Here are summaries of some of the injuries and reports documenting Tyler DeLeon’s troubled life.
1988: Carole Ann DeLeon moves to Nine Mile Falls from Wyoming with biological sons John and Joe and foster daughter Mary Shuhart.
April 25, 1988: Child Protective Services documents an allegation that DeLeon and her then-boyfriend, Chris Wear, bound the wrists of Mary, who was 12 at the time, and left her in the basement overnight as punishment for eating three packages of string cheese. A physician finds rope burns on Mary’s wrists, belt marks on her buttocks, and bruises on her face and thigh.
The record states that Mary was “tormented, treated without regard to human dignity … (and) belittled.”
1996: Carole DeLeon applies for and is granted a state license to be a foster parent. State officials later say that they would not have issued that license had they known about the 1988 reports. Those records had inadvertently been destroyed.
May 29, 1998: Four-month-old Tyler, whose last name at birth is redacted in court records, is placed in the care of Carole DeLeon at her home at 5608 McKenzie Road outside Deer Park.
January 1999: Carole DeLeon reports that Tyler’s hand is slammed in a wooden door at day care.
May 10, 1999: Tyler is seen by a doctor for a spiral fracture of his leg. Carole DeLeon tells a doctor that he threw himself backward into a wall. CPS investigators don’t investigate the claim until September.
Sept. 15, 1999: Tyler is referred to his doctor by CPS for possible abuse because of the number of his injuries and current bruises. However, the doctor says the bruises on Tyler’s head and leg are typical of a little boy.
April 10, 2000: Carole DeLeon adopts Tyler, whose last name becomes DeLeon.
July 12, 2000: The state places 2-year-old Steven Miller in the care of Carole DeLeon.
March 28, 2001: Three-year-old Tyler weighs 25 pounds and is below the 3rd percentile for his age, meaning that 97 percent of children his age weigh more. Because of his lack of growth, a bone age study is done and finds that Tyler’s size is comparable to an 18-month-old.
November 2002: Tyler tells school officials that Carole DeLeon pushed him and he fell into a dresser, cutting his head, court records state. DeLeon tells school officials she tied the boy’s hands behind his back so he would not tear out stitches he received after the fall.
August 2003: Carole DeLeon takes her other children to Disneyland and leaves Tyler in someone else’s care for 10 days. In less than two weeks, Tyler gains 7 pounds, according to court records.
October 2004: The nurse at Lake Spokane Elementary School sends two faxes to Tyler’s physician asking whether the tiny boy had any fluid restrictions, as reported by Carole DeLeon. The nurse gets no response.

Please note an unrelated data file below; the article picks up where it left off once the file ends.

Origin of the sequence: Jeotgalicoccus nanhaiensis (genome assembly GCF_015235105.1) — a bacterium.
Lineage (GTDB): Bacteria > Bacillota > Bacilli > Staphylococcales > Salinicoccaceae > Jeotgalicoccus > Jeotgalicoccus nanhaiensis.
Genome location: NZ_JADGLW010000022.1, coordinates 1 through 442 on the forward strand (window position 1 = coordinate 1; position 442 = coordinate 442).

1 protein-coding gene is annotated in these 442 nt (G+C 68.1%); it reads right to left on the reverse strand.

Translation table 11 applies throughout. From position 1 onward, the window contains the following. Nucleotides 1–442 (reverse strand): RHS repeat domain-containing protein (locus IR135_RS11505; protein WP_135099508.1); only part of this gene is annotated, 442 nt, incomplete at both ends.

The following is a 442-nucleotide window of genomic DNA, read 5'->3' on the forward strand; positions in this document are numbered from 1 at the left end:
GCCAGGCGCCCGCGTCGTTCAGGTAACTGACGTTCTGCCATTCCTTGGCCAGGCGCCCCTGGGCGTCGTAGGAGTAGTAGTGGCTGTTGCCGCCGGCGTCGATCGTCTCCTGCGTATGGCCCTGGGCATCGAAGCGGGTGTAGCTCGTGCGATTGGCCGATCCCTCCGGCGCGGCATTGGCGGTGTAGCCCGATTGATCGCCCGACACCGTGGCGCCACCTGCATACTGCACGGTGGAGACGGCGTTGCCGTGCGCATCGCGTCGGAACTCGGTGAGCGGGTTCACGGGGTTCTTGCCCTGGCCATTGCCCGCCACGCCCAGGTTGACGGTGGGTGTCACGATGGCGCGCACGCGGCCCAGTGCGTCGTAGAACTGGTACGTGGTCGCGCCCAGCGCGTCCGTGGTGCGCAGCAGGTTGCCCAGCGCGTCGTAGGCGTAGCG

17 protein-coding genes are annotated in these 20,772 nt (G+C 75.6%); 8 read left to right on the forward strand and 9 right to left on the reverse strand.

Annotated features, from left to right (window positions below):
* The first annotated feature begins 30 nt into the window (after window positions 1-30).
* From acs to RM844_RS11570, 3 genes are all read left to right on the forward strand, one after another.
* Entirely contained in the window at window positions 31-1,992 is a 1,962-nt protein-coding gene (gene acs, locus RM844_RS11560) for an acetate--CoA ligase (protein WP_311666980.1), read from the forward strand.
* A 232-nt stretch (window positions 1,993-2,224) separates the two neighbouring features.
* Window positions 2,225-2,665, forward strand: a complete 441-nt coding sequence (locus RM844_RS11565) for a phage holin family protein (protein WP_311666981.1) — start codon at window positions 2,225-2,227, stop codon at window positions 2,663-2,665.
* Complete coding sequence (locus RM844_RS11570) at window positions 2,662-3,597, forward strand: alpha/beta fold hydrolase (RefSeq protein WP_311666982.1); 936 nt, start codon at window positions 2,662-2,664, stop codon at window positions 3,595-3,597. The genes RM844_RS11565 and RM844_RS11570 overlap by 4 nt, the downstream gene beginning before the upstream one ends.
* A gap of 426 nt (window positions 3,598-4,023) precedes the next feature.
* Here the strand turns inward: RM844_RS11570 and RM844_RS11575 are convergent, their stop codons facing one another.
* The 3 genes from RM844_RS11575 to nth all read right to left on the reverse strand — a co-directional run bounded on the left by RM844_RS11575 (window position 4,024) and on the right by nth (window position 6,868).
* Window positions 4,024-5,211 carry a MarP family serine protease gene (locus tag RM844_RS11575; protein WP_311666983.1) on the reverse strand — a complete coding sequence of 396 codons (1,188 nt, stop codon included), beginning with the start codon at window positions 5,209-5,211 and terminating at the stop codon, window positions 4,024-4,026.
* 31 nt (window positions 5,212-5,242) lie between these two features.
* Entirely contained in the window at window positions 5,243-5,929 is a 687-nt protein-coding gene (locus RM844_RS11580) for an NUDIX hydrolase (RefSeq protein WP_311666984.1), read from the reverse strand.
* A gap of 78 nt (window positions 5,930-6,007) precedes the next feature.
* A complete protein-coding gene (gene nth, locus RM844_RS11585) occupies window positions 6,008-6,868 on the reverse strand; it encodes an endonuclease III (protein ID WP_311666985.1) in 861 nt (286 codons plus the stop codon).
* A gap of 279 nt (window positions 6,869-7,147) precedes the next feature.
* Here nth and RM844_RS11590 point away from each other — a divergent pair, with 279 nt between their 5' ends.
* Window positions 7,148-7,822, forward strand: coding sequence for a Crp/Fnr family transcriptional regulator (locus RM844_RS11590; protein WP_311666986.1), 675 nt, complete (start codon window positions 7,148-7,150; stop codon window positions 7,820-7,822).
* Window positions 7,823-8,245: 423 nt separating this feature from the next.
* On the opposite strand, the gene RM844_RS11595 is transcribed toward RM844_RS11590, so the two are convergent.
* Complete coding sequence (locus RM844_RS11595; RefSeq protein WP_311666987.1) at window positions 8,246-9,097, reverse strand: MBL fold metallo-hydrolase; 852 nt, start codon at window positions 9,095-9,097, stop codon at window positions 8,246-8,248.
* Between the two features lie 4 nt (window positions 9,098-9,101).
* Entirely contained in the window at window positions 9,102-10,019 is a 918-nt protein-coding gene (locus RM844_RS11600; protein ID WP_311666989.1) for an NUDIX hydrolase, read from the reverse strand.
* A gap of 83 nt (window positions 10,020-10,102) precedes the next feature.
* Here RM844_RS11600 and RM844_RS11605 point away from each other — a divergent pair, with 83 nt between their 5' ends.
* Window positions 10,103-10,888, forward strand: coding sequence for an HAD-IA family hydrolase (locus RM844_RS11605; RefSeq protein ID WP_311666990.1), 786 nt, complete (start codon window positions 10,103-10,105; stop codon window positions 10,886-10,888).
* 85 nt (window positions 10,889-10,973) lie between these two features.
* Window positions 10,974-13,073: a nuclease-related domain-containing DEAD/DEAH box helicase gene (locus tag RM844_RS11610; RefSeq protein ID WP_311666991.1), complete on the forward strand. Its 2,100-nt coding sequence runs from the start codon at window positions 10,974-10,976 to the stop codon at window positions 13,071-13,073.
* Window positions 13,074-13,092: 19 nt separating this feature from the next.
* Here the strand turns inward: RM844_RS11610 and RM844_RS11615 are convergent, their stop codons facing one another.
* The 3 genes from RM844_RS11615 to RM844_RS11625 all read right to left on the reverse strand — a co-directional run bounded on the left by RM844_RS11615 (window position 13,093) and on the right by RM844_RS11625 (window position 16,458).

Oct. 15, 2004: Steven Miller leaves DeLeon’s home. Over the next four months, he gains 18 pounds and grows 2.5 inches.
Jan. 4, 2005: CPS receives a report from the school that Tyler has bruises on his nose, both cheeks and right eye. Tyler said he fell down the stairs. The agency, which at the time had a policy to make a home visit within 10 days of a possible report of abuse, did not visit the home, according to state records.
Jan. 13, 2005: Carole DeLeon calls 911 from her job in Spokane. A helicopter rushes Tyler to the hospital from the rural Stevens County home. Tyler is declared dead.
Feb. 3, 2006: The state Department of Social and Health Services announces the findings of a fatality review where it blames a pattern of deception by Carole DeLeon and the agency’s own problems for failing to remove Tyler from a cycle of harm. The 10-member fatality review panel evaluated reams of reports generated before and after Tyler’s death.
“The committee found that Tyler DeLeon’s case was remarkable because there were so many professionals involved with his physical, emotional and psychological care, and no one realized the extent of the peril he was in at his adoptive home,” the report states.
July 17, 2006: Then-Stevens County Prosecutor Jerry Wetle files second-degree murder charges against Carole DeLeon in connection with Tyler’s death.
Feb. 6: Superior Court Judge Al Nielson orders Carole DeLeon into jail for violating his July 25, 2006, order prohibiting contact with any of the children who had been in her care. DeLeon had been using CPS investigator Dwayne Thurman to deliver cards, toys, clothes, books, candy, cookies, toothpaste and shampoo to her other adoptive son and daughter.
Feb. 20: Stevens County Prosecutor Tim Rasmussen upgrades the charge against DeLeon from second-degree murder to homicide by abuse, which carries the same potential penalty as a first-degree murder charge.
Friday: Prosecutors drop the homicide charge and allow Carole DeLeon to enter Alford pleas to two counts of criminal mistreatment. She faces up to six years in prison in a sentencing hearing July 20 in Colville.
Thomas Clouse/Staff writer
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